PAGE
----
Gizmodo reports Your Periodic Table Is Officially Out of Date
Scientists with the International Union of Pure and Applied Chemistry (IUPAC) have officially approved the names of four new elements, completing the seventh row of the periodic table.
The four elements, discovered between 2002 and 2010, aren’t new per se, but the names are. IUPAC officially recognized the discovery of the super-heavy, highly reactive elements in December of 2015, and announced the suggested names back in June of this year. After a five-month chill-out period for the world to digest the new monikers, the bureau made the names official this week.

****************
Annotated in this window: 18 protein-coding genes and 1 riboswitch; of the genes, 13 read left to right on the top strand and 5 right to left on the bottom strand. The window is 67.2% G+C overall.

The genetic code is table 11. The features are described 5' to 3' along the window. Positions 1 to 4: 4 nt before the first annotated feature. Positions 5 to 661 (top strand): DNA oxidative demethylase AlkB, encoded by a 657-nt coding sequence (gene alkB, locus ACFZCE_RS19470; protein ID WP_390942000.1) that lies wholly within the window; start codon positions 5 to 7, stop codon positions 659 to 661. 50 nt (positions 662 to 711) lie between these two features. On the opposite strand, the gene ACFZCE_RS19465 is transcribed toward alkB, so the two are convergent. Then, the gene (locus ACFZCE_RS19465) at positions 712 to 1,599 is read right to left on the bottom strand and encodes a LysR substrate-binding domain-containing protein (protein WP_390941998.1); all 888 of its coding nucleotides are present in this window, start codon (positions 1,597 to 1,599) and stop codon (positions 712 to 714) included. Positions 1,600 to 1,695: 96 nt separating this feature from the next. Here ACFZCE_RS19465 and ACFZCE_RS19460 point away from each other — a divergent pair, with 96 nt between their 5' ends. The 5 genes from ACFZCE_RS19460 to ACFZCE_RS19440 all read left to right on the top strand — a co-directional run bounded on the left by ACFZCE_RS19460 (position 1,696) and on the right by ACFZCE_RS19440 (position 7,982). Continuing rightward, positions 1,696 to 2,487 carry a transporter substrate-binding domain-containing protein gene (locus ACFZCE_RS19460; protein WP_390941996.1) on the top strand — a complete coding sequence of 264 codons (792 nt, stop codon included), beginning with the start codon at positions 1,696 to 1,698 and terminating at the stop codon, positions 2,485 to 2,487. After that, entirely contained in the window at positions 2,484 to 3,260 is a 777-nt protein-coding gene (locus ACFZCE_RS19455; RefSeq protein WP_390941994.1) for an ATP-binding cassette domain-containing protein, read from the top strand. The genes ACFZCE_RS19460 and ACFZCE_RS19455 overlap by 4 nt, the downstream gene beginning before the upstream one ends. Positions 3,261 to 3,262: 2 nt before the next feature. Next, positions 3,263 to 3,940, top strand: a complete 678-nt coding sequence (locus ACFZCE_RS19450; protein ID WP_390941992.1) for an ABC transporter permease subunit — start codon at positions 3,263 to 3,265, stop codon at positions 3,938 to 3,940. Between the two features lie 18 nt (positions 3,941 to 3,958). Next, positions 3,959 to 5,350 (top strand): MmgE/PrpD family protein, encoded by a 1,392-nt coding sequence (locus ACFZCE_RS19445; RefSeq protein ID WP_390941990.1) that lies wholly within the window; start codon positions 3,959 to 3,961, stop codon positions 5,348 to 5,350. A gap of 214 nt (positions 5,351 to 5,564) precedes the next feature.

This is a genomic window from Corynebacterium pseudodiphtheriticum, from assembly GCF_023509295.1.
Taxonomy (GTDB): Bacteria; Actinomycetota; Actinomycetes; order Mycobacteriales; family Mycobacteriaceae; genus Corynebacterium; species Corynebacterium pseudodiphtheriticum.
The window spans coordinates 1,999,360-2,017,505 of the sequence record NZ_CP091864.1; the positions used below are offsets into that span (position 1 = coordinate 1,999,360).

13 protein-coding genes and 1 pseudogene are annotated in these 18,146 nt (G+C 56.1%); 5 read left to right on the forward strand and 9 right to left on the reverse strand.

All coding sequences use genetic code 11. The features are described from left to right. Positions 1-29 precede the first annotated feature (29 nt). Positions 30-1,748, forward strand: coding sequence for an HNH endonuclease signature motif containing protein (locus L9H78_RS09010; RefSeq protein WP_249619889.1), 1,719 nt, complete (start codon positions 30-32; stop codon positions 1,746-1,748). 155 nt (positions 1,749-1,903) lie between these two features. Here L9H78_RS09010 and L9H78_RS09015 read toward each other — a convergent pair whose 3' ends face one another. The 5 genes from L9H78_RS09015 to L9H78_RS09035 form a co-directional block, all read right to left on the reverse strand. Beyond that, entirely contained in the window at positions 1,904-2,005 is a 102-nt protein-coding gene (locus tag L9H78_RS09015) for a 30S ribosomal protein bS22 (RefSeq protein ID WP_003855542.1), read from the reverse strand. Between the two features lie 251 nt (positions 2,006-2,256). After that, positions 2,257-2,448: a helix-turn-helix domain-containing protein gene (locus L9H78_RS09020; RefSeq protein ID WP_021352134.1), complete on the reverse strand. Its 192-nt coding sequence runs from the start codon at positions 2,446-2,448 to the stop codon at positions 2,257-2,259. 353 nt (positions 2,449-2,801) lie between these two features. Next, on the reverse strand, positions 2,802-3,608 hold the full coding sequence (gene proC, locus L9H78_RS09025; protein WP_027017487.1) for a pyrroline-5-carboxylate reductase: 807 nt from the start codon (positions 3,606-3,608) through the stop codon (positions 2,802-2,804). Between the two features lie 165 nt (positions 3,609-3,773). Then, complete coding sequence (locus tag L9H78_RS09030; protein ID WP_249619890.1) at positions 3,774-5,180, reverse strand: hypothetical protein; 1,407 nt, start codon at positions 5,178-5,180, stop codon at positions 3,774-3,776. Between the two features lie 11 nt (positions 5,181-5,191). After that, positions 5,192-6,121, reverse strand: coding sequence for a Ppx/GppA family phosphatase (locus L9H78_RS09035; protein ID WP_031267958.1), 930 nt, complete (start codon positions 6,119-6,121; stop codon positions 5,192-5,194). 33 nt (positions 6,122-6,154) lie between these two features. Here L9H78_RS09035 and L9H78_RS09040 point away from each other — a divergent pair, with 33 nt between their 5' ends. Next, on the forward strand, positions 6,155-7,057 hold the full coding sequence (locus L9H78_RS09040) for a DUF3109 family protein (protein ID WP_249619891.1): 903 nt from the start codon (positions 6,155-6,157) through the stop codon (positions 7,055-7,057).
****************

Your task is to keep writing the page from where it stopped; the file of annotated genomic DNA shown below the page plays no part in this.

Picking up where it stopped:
- Nihonium and symbol Nh, for the element 113
- Moscovium and symbol Mc, for the element 115
- Tennessine and symbol Ts, for the element 117
- Oganesson and symbol Og, for the element 118
Japanese researchers proposed Nihonium, which means Japan, and a team of scientists from Russia and the US named Moscovium for Moscow and Tennessine for Tennessee. Oganesson was named in honor of Yuri Oganessian, a Russian chemist. The additions replace the current seventh row placeholders, ununtrium, ununpentium, ununseptium, ununoctium (and good riddance)."